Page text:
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REFLECTIONS On Haiti, The Two Year Anniversary

There is a recent article in The Denver Post by Trenton Daniel entitled "Haiti still on shaky ground two years after devastating quake". While I appreciate The Post's continued reporting on the Haiti tragedy, I think it's important to provide some balanced perspective.

This Thursday, the 12th, is the 2-year anniversary of the devastating 7.0 magnitude earthquake that killed an estimated 300,000 people in Haiti. There are bound to be numerous media stories which, like Mr. Daniel's piece, lament the lack of progress in reconstruction. However, it is critically important in sustaining the efforts to rebuild the country that we not lose sight of what has, in fact, been accomplished on the ground.

Here are some of the undisputed facts:
· The tent cities: Yes, it is absolutely shameful that over 500,000 people remain in squalid conditions in makeshift tents and  temporary structures that have been rife with disease, crime, and an absence of civilized sanitation. However, we need to keep in mind that there were once 1.6 million people suffering in the tent cities. This represents a reduction of approximately 70 %.   It is too many, and the suffering is unacceptable – no question – but, the magnitude is far less than it was.

(Tent homestead, mid-year, 2011)

·  Rubble: Yes, it is unacceptable that many of Haiti's roads and other critical infrastructure remain in disrepair. However, the volume of rubble that once buried the city was enough to fill the Louisiana Superdome five times.  Today, the main streets of the capitol, Port-au-Prince, are functioning and mostly cleared. Many tons of rubble have been removed, much of it recycled into building materials.  The national highways have been improved and expanded, including key corridors from the capitol out to the border with the Dominican Republic and to the major northern port city of Cap Haitien.

The following four photos show one small example of huge efforts to rebuild.   In the community of Delmas, the Delmas School was crushed during the earthquake… in two years, this vital education center (children by day, adult nurses by night) has been rebuilt and is currently conducting classes again.  A painstaking process, indeed, for this community.  35 nurses and 1 doctor were buried and died on this site, January, 2010.

(Delmas School property, before earthquake of 1-2010)

(Delmas School property, after earthquake of 1-2010)

Delmas School property, current day, 2012)


· Foreign investment/jobs: Clearly, what most Haitians want and need more than anything else is employment, and the culture of NGO handouts is broken and unsustainable.  However, leaps forward are happening right now, and more are around the corner.  Denis O'Brien and his corporation, Digicel, have rebuilt more than 50 schools since the quake, with dozens more planned.  Carnival Cruise Lines ships now dock at a modern port in Cap Haitien, and the ships have offloaded tons of supplies which are reaching the people who need them.  A promised Korean factory in a new industrial park projects 20,000 jobs. A $45 million modern Marriott hotel boasting 173 rooms with is planned for downtown Port-au-Prince.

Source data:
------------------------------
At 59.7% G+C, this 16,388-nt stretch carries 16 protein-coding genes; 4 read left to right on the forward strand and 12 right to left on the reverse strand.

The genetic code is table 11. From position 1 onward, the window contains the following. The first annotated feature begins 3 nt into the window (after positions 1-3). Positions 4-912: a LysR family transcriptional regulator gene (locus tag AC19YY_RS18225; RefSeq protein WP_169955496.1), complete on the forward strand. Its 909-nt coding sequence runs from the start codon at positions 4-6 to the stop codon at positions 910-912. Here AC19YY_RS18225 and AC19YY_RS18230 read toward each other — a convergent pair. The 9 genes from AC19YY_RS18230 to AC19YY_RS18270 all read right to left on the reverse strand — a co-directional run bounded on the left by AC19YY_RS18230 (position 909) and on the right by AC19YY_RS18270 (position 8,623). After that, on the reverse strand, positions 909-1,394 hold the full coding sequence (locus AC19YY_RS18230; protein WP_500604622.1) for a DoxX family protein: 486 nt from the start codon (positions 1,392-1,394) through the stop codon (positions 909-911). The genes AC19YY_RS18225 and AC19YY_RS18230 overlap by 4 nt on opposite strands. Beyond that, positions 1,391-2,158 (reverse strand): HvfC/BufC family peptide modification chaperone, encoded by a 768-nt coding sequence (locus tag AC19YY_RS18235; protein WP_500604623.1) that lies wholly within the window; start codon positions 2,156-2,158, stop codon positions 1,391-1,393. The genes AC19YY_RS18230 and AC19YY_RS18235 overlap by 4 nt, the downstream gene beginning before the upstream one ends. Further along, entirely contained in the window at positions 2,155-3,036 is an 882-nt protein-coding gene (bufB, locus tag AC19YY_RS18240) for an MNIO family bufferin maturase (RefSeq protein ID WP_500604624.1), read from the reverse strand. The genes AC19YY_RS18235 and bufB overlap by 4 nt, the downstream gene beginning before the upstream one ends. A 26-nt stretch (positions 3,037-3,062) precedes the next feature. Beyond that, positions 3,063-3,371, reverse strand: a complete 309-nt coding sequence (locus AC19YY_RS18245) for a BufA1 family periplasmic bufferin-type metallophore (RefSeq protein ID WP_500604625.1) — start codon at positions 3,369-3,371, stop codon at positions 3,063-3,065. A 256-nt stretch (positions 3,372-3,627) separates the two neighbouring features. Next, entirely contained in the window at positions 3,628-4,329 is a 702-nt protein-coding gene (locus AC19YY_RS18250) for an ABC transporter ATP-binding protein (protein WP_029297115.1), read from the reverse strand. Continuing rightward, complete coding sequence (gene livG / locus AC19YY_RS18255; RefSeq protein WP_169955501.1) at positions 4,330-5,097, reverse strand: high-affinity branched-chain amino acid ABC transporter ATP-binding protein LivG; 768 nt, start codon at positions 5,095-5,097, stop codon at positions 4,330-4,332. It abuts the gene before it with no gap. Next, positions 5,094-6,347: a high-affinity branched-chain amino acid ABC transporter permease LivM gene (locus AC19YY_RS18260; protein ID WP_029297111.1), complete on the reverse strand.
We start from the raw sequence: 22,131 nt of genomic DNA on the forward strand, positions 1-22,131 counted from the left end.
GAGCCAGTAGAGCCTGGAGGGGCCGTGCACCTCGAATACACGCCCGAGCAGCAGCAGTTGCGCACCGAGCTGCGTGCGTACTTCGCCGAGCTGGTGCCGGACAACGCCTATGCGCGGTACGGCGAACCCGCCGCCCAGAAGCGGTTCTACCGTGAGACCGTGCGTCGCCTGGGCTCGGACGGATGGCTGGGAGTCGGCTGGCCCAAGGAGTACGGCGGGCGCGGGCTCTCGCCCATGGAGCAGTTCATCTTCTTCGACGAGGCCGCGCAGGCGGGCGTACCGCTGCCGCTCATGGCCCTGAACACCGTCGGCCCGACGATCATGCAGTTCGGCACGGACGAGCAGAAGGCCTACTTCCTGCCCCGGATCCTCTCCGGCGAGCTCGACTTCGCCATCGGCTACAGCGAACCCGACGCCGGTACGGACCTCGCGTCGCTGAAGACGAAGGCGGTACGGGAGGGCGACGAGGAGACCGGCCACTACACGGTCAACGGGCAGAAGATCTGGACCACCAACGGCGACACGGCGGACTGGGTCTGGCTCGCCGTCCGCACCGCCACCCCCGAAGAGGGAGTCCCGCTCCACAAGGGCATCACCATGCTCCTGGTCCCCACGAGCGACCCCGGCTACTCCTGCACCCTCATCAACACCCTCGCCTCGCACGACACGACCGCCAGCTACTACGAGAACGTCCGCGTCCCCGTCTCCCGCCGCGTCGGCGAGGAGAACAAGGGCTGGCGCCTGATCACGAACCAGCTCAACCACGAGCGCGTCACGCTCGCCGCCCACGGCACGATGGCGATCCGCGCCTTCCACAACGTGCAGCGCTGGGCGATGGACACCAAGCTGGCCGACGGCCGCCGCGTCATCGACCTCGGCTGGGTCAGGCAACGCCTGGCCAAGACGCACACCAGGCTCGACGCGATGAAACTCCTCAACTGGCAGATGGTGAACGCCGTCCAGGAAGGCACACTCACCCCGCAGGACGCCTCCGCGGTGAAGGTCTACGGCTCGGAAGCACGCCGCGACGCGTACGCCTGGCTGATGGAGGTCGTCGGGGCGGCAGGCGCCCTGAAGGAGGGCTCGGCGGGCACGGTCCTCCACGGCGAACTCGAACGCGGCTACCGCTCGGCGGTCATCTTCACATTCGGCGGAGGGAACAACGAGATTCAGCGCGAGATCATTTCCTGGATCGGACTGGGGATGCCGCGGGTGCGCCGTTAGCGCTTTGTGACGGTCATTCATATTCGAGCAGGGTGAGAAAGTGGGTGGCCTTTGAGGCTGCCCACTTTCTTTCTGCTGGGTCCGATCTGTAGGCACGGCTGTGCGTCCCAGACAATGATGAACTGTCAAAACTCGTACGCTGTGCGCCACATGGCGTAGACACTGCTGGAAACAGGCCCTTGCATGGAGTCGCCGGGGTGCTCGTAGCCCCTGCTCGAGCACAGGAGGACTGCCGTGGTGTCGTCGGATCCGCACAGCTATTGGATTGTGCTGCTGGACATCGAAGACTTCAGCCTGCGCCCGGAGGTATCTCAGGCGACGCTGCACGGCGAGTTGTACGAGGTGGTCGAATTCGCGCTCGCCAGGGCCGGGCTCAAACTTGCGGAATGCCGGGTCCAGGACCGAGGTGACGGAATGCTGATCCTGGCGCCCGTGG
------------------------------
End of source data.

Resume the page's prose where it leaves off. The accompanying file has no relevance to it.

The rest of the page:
·  Medical care: It is a disgrace that Haiti remains the poorest country in the Western Hemisphere, with shocking rates of infant mortality and diseases like cholera and tuberculosis still rampant.  But, a new, state of the art hospital in Mirabelais  is nearing completion, thanks to the heroic efforts of Partners in Health, in cooperation with the Haitian Ministry of Health.  This huge complex will revolutionize both the delivery of medical care to the region, as well as the education of Haitian nurses and doctors for generations to come.    

In sum, it is all too easy to dismiss what is going on in Haiti as a disaster beyond repair. Perhaps it is easy for Westerners to wash our hands of further involvement by embracing the facile notion that the situation is unredeemable due to corruption and bureaucracy. There is no doubt that those of us who care deeply about the people of Haiti know that so, so much needs to be done. There are billions of dollars in international aid, in particular, which has still not materialized (including, the 1.05 billion from the U.S. which has yet to be appropriated by Congress, by the way).    And, to put things in perspective, there are still areas of New Orleans here in our own (developed) country which remain in disrepair, well over 6 years since Hurricane Katrina.

How ever long we have yet to go, let us not forget the good things that are happening on the ground in Haiti, thanks to the resilience and creativity of the Haitian people and the key partnerships with the international community.

Rich Harris, President
The Road to Hope of Haiti
Facebook group: The Road To Hope
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